After the worst street violence in 60 years, Egypt’s newly elected President is surrounded by tanks, troops and barbed wire.
FROM THIS EPISODE
This segment aired at the 11 o'clock hour on our national syndication and all news channel.
The US economy added 146,000 jobs in the last month—more than economists expected-- and unemployment has fallen to 7.7%--the lowest point in four years. That’s the lastest from the Labor Department.
The U.S. Supreme Court announced today it will hear two cases involving same sex marriage. One involves California's Proposition 8, which banned the practice, but was overturned by federal courts. The other involves the federal Defense of Marriage Act, which defines marriage as only between a man and a woman.
After the worst street violence in 60 years, Egypt's newly elected President is surrounded by tanks, troops and barbed wire. Key allies have resigned, but Mohammed Morsi says outsiders are organizing the opposition--a favorite claim of the ousted Hosni Mubarak. President Obama has talked with Morsi by phone, but is the US less concerned about Egypt’s internal troubles than their impact on Israel? We update the growing protest, the role of the Army and the prospects for a peaceful resolution. President Mohammed Morsi's first televised address to the nation of Egypt has increased protest that’s already shown the capacity to generate violence. Opponents accuse him of adopting the same tactics as his deposed predecessor, Hosni Mubarak. Is the first elected president turning the country into an Islamic dictatorship? How legitimate is the secular opposition?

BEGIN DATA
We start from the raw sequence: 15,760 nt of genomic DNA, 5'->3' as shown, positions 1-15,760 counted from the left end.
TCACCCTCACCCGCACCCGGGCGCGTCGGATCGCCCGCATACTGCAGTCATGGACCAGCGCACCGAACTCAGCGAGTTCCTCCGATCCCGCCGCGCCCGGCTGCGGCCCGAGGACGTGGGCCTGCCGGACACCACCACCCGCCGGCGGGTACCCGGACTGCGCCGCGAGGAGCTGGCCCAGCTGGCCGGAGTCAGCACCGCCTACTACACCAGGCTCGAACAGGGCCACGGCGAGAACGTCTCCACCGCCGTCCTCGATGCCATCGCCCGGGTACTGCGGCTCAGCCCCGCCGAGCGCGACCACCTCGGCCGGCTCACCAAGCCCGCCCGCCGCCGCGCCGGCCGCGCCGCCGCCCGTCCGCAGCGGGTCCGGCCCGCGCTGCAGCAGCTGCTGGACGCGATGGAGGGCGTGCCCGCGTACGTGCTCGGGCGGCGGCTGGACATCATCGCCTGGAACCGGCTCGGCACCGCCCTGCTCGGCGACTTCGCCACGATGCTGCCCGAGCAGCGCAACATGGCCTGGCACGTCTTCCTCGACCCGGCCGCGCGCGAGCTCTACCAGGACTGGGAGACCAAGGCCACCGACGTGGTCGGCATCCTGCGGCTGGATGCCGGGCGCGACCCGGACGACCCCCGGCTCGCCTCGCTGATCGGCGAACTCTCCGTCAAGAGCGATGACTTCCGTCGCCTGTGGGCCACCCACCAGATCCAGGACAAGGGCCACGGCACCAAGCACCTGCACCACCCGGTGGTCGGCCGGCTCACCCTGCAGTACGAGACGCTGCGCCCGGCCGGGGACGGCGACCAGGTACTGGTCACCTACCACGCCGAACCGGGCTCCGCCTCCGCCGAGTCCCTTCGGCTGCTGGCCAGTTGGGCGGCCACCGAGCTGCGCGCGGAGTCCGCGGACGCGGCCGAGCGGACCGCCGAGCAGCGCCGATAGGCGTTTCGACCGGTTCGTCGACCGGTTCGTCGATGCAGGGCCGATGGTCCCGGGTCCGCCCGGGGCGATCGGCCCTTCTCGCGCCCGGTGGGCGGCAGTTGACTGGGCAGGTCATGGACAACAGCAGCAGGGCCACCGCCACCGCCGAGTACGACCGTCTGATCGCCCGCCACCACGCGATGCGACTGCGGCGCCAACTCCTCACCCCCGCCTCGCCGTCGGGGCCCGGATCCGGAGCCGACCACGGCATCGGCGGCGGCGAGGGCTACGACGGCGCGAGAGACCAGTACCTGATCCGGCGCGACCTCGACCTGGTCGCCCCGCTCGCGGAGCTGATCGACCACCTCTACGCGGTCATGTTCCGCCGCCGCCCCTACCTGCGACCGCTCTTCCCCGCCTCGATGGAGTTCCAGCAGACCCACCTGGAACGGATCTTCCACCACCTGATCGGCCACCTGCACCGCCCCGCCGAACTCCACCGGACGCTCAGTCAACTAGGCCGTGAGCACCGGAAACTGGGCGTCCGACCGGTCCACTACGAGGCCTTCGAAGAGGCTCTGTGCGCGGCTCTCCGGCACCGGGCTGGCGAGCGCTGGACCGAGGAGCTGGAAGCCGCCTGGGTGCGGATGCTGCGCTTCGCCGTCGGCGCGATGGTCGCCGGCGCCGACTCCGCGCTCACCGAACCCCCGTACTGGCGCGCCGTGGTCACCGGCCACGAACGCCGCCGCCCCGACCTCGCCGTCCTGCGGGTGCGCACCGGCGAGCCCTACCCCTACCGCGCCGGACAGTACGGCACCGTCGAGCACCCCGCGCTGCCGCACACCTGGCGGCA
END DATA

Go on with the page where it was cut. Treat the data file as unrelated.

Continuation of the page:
After a series of electoral setbacks last month, Tea-Party leader Jim DeMint surprised a lot of people by resigning with four years left in his term as a Republican Senator from South Carolina. What is the Heritage Foundation? Should political experts have see this coming?”
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The silent suffering of Myanmar's Rohingya Former supporters of Aung San Suu Kyi, the elected leader of Myanmar, are demanding that she give up her Nobel Peace Prize. She's been silent about vicious atrocities committed by the military in her Buddhist-majority country. We get the background of a humanitarian crisis that's not as simple as it looks.
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